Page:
It should be noted that the number of quasi-primary odors is not limited to three but can be set to an arbitrary number. The color representation is also performed in a straightforward manner when more than three samples are selected as quasi-primary odors. Table S2 shows the colors of each odor sample when four quasi-primary odors using the ranking of EP scores (i.e., fish sauce, cooking sake, pure water, and mentsuyu) are selected and the color of mentsuyu is defined as yellow. If more quasi-primary odors in the collected dataset are determined, high-dimensional analysis of odors can be performed without limitation. Moreover, our approach is not limited to MSS used in this study and can be used universally for other sensor arrays15,30,31,32,33, for which different quasi primary odors may be selected. In any case, it should be always noted that quasi-primary odors are valid only in the given dataset. To find a “real” primary odor, we need to examine all the combinations of odors and designated sensors, which is technically impossible. It is also important to note that the “primary” odors are defined in relation to receptors; “primary odors” for human being are not necessarily the same for other living things having different receptors and this is also the case for different sensors.

Methods

Materials

Octadecyltriethoxysilane (ODTES; Tokyo Chemical Industry Co., Ltd., > 85.0%), 3-aminopropyltriethoxysilane (APTES; Sigma-Aldrich Inc., > 98%), triethoxyphenylsilane (TMPS; Tokyo Chemical Industry Co., Ltd., > 98.0%), titanium tetraisopropoxide (TTIP; Tokyo Chemical Industry Co., Ltd., purity N/A), aqueous ammonia solution (NH3 aq.; Kanto Chemical Co., Inc., 28.0–30.0%), octadecylamine (ODA; Aldrich, Inc., 97.0%), and isopropyl alcohol (IPA; Wako Pure Chemical Industries, Ltd., 99.7%) were used for the synthesis of silica/titania hybrid nanoparticles (STNPs). Cetyltrimethylammonium chloride (C16TAC; Tokyo Chemical Industry Co., Ltd., > 95.0%), tetraethoxysilane (TEOS; Tokyo Chemical Industry Co., Ltd., > 97.0%), and methanol (MeOH; Kanto Chemical Co., Inc., 99.8%) were used for the synthesis of silica-cetyltrimethylammonium cation (SiO2-C16TA+) hybrid. Poly(methyl methacrylate) (PMMA; Sigma-Aldrich Inc.), Tenax TA 20–35 (GL Sciences), and Tenax TA 60–80 (GL Sciences) were used as receptor materials. N,N-dimethylformamide (DMF; Kanto Chemical Co., Inc., > 99.5%), 1,1,2,2-tetrachloroethane (TCE; Wako Pure Chemical Industries, Ltd., > 97.0%), and toluene (Kanto Chemical Co., Inc., > 99.5%) were used as solvents to prepare solutions or suspensions of receptor materials for spray coating and inkjet spotting. All chemicals were used as received. MilliQ water was used (Merck MilliPore) as a solvent to prepare a solution of receptor materials and as water vapor.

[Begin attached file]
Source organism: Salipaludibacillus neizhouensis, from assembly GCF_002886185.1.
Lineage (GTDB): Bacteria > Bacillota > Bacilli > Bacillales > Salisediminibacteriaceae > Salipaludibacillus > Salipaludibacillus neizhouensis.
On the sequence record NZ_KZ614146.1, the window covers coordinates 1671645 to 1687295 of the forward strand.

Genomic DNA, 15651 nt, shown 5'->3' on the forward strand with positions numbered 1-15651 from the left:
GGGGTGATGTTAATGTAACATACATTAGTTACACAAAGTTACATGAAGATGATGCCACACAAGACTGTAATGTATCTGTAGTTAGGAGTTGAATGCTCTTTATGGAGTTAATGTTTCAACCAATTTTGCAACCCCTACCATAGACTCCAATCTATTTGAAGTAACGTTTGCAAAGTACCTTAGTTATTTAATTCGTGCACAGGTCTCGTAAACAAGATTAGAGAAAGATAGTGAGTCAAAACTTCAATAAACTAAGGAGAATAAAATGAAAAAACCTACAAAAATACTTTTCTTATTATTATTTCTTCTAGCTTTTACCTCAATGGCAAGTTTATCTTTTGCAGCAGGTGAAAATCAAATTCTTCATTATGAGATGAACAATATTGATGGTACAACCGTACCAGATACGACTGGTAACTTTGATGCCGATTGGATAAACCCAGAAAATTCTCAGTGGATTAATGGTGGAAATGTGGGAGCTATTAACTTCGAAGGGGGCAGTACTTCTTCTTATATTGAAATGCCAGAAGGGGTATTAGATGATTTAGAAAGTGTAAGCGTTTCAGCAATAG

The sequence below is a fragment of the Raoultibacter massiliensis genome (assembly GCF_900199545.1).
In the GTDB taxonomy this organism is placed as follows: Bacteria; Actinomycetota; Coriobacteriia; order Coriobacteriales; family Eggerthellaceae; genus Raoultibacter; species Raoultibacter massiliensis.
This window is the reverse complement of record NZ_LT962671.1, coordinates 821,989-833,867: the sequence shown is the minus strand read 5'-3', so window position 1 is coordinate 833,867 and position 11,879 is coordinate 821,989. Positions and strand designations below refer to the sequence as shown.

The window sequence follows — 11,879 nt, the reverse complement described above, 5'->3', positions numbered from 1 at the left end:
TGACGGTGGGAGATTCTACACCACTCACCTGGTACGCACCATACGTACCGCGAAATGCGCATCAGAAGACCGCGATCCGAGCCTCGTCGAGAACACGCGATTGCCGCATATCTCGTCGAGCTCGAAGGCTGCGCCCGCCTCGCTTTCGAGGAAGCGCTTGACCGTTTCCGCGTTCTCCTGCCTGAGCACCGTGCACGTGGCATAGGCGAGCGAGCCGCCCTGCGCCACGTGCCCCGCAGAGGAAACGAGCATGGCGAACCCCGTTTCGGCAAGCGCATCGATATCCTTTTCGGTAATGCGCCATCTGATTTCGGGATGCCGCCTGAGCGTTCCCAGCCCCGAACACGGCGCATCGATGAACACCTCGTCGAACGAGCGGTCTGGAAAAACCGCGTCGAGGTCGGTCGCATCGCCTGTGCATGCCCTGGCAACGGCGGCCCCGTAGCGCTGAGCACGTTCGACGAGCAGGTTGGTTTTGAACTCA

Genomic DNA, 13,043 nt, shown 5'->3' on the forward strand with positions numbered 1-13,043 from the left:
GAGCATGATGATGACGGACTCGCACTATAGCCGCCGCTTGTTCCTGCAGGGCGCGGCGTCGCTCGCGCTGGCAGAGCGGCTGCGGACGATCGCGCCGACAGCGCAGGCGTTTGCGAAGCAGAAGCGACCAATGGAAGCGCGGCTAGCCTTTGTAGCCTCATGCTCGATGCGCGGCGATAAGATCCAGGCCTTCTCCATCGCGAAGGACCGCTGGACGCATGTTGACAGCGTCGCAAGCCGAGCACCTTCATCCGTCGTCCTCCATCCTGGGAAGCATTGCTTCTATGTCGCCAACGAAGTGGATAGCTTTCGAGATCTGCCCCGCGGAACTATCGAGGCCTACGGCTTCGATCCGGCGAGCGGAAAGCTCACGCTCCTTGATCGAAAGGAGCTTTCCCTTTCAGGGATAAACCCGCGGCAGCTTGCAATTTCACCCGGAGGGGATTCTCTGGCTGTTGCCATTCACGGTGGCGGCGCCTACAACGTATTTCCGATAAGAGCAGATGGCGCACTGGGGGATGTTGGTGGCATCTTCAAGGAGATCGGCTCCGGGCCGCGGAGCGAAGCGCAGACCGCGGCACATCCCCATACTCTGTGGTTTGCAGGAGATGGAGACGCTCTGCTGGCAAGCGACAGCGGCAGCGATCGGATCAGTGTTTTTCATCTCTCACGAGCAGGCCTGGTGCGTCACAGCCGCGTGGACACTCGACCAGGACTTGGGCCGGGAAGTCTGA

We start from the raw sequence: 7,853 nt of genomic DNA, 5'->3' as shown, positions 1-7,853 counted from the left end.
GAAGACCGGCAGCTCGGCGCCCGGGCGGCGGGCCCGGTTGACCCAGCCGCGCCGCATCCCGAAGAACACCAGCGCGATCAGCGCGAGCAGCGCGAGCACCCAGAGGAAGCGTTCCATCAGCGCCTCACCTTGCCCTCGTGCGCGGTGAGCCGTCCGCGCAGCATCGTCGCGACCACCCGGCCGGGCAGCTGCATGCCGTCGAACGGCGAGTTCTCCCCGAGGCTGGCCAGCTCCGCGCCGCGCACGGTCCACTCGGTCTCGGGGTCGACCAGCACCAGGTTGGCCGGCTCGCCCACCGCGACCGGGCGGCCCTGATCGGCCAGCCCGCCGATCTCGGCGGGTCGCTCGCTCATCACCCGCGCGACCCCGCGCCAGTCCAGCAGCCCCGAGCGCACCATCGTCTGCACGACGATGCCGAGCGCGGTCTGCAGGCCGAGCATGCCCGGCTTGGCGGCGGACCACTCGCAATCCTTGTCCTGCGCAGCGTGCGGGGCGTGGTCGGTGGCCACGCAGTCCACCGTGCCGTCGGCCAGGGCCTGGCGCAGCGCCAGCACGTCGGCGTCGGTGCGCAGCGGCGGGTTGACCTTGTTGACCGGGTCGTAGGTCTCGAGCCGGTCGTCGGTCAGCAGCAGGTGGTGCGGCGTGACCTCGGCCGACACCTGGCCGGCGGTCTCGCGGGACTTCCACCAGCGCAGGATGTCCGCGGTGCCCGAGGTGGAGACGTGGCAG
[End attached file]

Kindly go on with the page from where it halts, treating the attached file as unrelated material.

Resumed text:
For sensing measurements, commercially available 11 types of seasonings were purchased: ketchup (Tableland Co., Ltd.), mayonnaise (Kewpie Corp.), lemon juice (Pokka Sapporo Food & Beverage Ltd.), oyster sauce (Tomato Corp.), Worcestershire source (Ikari Sauce Co., Ltd.), cooking sake (Hinode Holdings Co., Ltd.), mentsuyu (Wadakan Corp., Japanese noodle soup base), grilled meat sauce (Ikari Sauce Co., Ltd.), grain vinegar (Tamanoi Vinegar Corp.), soy sauce (Wadakan Corp.), and fish sauce (Allied Corporation Co., Ltd., nam pla).

Synthesis of nanoparticles

STNPs with various surface functionalities were synthesized by means of a multi-step nucleation controlled growth method which we reported previously with some minor modifications34. Briefly, five starting solutions (Solutions A–E) were prepared. Detailed composition of each solution is summarized in Table S3. The Solutions A, B, C, and D were individually flowed in perfluoroalkoxyalkane (PFA: 1.0 mm inner diameter, 1/16 inch outer diameter, product of YMC Co., Ltd.) tubes with a syringe pump (CXN1070, product of ISIS, Co., Ltd.) at 10 mL/min. Two of the starting solutions A, B, and C, D were mixed respectively in a polytetrafluoroethylene (PTFE) fluidic channel with a Y shape junction (the channel cross section of approximately 1 mm2, KeyChem mixer, product of YMC Co., Ltd.). After that, resultant two reaction solutions, i.e., Solutions A + B and C + D, were mixed in the second fluidic channel placed just after the first two fluidic channels. The first and second fluidic channels were connected with 10 cm PFA tubes. Then, the mixture composed of all the starting solutions A–D was flowed through a PFA tube with 70 cm in length and was added into the Solution E under magnetic stirring. After the addition, the final reaction solution was aged at room temperature for 24 h. Finally, a slightly turbid suspension was obtained. We used 3-aminopropyl STNPs (NH2-STNPs) for channels 1 and 5, octadecyl STNPs (C18-STNPs) for channels 2 and 6, and phenyl STNPs (Ph-STNPs) for channels 3 and 7.

The SiO2-C16TA+ hybrid was synthesized by means of surfactant-templated nanoparticle synthesis according to the reported procedure35, and used for channel 8. Briefly, C16TAC (0.211 g), ultrapure water (17.7 g), methanol (175 mL), and NH3 aq. (7.20 g) were mixed in a polypropylene bottle with a volume of 500 mL. The mixture was hand-shaken for 3 sec to obtain a clear solution. To initiate particle formation reaction, TEOS (1.84 mL) was added to the solution quickly, followed by another hand-shaking for 3 sec. Then, the reaction solution was aged at room temperature for 24 h. The solid product was centrifuged, washed with MeOH three times, and carefully transferred into a certain amount of ultrapure water without drying to prepare 1 g/L suspension for inkjet coating.